Smells can be absorbed by activated carbon. The pungent chemicals that cause bad smells are pulled out of the air when they pass over the activated carbon or charcoal. Air purifiers with carbon filters will reduce smells in a room. In addition to removing smells, air purifiers with carbon filters also remove harmful chemicals that may not have a smell.
Activated carbon can be recycled by manufacturers so that it can be used again. This should not be done in a living space, as the process of reactivated a carbon filter releases all the volatile organic compounds and toxins that the activated carbon has absorbed.
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Get cleanroom quality clean air at home with the SoClean 3-Stage Air Purifier+. The SoClean 3-Stage Air Purifier+ removes 99.99999% of airborne viruses and bacteria. The SoClean 3-Stage Air Purifier greatly outperforms HEPA standards in a portable package that can be easily moved from place to place.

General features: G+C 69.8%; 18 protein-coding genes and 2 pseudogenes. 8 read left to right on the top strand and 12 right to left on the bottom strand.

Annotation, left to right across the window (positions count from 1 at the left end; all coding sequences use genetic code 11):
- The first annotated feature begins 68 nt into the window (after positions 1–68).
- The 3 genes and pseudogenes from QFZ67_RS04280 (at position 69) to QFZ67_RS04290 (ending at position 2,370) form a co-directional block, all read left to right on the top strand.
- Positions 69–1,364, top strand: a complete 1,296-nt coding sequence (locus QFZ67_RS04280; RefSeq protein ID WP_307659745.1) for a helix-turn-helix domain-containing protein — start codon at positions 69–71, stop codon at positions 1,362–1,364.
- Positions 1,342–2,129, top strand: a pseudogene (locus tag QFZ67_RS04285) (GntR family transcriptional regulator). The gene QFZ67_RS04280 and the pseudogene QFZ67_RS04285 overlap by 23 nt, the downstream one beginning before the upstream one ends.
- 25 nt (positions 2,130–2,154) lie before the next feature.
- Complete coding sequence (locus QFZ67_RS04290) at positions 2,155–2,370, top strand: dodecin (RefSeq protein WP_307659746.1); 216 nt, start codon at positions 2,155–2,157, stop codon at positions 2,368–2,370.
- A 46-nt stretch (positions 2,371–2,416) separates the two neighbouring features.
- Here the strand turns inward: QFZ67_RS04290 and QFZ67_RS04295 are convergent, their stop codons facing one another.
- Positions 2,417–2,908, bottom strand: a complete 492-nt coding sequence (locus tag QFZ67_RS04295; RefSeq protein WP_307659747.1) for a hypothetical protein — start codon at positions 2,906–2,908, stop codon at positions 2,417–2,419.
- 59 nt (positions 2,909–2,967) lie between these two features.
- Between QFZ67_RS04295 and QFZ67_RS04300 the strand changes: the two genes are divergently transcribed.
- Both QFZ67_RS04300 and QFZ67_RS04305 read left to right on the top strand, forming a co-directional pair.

Master Air Purifier Sources:
Air quality sources: Air purification/filtration process sources: HEPA, UPLA, and MERV filter sources:
Air quality sources:https://pubs.acs.org/doi/abs/10.1021/acs.est.5b01236
Air purification/filtration process sources:https://www.consumerreports.org/cro/air-purifiers/buying-guide/index.htm
HEPA, UPLA, and MERV filter sources:https://pubmed.ncbi.nlm.nih.gov/16517004/